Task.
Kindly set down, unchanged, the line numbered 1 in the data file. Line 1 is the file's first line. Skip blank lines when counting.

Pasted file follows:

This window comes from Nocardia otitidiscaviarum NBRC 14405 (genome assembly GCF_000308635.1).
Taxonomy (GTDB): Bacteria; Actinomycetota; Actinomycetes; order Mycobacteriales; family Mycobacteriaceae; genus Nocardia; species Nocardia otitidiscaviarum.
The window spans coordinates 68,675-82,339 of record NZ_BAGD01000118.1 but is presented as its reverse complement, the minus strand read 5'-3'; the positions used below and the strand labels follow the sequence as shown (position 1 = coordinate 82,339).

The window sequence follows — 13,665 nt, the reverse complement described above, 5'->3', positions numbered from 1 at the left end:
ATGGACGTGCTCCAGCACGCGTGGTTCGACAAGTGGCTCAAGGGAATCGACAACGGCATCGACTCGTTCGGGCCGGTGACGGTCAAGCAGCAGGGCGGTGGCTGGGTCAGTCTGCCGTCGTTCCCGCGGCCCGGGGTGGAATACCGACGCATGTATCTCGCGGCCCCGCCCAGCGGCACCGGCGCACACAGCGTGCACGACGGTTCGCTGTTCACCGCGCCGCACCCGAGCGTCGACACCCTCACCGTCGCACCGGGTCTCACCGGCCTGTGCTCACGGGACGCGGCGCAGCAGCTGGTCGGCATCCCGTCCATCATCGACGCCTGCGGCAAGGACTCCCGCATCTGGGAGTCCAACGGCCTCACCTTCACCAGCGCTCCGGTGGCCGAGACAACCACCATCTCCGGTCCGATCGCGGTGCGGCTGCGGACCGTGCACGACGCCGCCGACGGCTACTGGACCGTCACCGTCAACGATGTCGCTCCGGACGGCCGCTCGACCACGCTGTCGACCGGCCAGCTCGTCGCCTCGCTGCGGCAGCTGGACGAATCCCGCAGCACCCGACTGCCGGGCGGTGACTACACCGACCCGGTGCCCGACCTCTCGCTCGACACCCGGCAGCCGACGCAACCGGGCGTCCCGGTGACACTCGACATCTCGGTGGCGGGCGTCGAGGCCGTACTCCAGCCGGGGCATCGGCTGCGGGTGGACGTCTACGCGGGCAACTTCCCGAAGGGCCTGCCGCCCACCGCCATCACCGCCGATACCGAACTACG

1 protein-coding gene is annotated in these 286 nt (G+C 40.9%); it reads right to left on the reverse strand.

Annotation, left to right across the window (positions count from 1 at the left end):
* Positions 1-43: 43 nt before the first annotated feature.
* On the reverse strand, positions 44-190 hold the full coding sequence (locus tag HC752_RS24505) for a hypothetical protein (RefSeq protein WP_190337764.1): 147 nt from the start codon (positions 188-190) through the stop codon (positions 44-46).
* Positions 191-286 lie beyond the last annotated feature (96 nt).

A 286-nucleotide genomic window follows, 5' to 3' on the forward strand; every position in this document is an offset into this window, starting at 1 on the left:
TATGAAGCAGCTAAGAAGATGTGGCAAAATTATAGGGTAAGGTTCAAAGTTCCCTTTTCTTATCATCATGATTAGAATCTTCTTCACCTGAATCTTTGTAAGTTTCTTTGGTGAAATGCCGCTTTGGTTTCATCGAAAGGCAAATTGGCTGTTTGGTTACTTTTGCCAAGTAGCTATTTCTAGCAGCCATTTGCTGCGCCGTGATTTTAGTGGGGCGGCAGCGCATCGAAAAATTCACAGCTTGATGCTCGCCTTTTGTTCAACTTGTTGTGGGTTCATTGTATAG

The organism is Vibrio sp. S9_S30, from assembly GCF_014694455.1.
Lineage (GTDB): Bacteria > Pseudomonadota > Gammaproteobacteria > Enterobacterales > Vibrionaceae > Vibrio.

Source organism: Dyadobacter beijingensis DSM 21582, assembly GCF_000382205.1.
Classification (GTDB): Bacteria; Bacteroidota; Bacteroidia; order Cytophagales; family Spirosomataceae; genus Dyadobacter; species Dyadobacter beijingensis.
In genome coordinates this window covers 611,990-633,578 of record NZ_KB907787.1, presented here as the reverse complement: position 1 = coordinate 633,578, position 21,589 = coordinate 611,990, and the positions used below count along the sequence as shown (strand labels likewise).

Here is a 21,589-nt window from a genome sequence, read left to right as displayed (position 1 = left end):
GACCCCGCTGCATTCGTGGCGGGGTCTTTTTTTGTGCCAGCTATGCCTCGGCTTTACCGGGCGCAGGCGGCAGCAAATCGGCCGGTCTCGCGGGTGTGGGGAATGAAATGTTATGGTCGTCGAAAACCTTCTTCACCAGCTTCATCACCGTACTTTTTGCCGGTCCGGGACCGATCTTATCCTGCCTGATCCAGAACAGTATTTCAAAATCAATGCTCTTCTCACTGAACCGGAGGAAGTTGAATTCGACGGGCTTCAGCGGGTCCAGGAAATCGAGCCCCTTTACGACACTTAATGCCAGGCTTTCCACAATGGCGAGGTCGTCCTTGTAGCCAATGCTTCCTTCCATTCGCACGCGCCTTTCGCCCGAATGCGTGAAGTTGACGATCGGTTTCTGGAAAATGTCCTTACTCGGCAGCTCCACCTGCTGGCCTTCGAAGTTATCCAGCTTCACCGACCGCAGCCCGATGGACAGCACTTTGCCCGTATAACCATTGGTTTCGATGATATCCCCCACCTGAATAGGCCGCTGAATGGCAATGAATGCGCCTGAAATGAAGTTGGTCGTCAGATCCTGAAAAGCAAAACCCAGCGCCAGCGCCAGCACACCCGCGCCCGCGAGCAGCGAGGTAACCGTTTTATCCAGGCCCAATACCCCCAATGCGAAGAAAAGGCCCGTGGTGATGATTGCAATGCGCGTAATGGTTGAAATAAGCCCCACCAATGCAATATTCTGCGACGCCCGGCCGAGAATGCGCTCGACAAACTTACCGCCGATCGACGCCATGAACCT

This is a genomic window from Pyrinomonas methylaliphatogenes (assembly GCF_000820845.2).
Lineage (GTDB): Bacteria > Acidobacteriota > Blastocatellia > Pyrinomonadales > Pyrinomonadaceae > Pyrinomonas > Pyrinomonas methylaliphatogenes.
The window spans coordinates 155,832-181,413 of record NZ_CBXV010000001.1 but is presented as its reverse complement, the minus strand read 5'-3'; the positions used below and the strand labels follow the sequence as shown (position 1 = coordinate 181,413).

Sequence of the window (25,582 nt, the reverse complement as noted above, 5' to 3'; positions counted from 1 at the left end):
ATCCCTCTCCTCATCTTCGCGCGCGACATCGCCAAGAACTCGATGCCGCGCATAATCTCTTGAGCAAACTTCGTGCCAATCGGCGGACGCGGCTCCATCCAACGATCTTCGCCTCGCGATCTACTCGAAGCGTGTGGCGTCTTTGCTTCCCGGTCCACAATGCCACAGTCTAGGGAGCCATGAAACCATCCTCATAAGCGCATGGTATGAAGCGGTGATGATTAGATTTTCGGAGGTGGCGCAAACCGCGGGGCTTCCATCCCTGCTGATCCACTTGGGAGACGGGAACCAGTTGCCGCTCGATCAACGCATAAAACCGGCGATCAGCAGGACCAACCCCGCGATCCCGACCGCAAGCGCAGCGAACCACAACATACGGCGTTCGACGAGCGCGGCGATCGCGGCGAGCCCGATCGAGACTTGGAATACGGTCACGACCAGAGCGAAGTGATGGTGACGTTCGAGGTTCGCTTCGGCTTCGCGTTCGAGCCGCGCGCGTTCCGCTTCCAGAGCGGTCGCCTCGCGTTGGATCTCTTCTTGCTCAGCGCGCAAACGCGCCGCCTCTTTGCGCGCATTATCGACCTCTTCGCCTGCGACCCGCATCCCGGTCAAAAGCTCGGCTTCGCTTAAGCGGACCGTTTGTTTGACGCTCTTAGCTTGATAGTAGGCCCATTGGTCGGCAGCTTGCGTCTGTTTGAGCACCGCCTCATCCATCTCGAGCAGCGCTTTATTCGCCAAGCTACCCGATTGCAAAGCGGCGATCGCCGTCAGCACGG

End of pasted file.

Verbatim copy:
This window comes from Nocardia otitidiscaviarum NBRC 14405 (genome assembly GCF_000308635.1).